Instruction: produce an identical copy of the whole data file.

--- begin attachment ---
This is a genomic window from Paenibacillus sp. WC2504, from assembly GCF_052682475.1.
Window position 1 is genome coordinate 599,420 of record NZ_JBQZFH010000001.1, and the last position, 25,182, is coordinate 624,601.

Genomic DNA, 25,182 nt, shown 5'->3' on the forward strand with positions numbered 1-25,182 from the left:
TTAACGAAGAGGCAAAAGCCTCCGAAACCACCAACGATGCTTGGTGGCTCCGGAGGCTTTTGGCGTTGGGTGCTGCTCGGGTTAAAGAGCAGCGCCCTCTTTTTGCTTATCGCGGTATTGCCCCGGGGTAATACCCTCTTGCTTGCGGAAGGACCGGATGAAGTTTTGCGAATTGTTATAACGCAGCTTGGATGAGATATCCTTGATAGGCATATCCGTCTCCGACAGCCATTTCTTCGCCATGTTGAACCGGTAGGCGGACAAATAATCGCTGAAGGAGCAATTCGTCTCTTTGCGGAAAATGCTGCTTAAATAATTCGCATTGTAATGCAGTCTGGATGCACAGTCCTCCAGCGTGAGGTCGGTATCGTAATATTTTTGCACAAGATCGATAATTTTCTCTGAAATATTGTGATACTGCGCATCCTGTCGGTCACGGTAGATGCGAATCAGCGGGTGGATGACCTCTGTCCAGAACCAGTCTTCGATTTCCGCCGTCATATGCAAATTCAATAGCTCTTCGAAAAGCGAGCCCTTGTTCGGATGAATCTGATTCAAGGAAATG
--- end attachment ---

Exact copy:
This is a genomic window from Paenibacillus sp. WC2504, from assembly GCF_052682475.1.
Window position 1 is genome coordinate 599,420 of record NZ_JBQZFH010000001.1, and the last position, 25,182, is coordinate 624,601.

Genomic DNA, 25,182 nt, shown 5'->3' on the forward strand with positions numbered 1-25,182 from the left:
TTAACGAAGAGGCAAAAGCCTCCGAAACCACCAACGATGCTTGGTGGCTCCGGAGGCTTTTGGCGTTGGGTGCTGCTCGGGTTAAAGAGCAGCGCCCTCTTTTTGCTTATCGCGGTATTGCCCCGGGGTAATACCCTCTTGCTTGCGGAAGGACCGGATGAAGTTTTGCGAATTGTTATAACGCAGCTTGGATGAGATATCCTTGATAGGCATATCCGTCTCCGACAGCCATTTCTTCGCCATGTTGAACCGGTAGGCGGACAAATAATCGCTGAAGGAGCAATTCGTCTCTTTGCGGAAAATGCTGCTTAAATAATTCGCATTGTAATGCAGTCTGGATGCACAGTCCTCCAGCGTGAGGTCGGTATCGTAATATTTTTGCACAAGATCGATAATTTTCTCTGAAATATTGTGATACTGCGCATCCTGTCGGTCACGGTAGATGCGAATCAGCGGGTGGATGACCTCTGTCCAGAACCAGTCTTCGATTTCCGCCGTCATATGCAAATTCAATAGCTCTTCGAAAAGCGAGCCCTTGTTCGGATGAATCTGATTCAAGGAAATG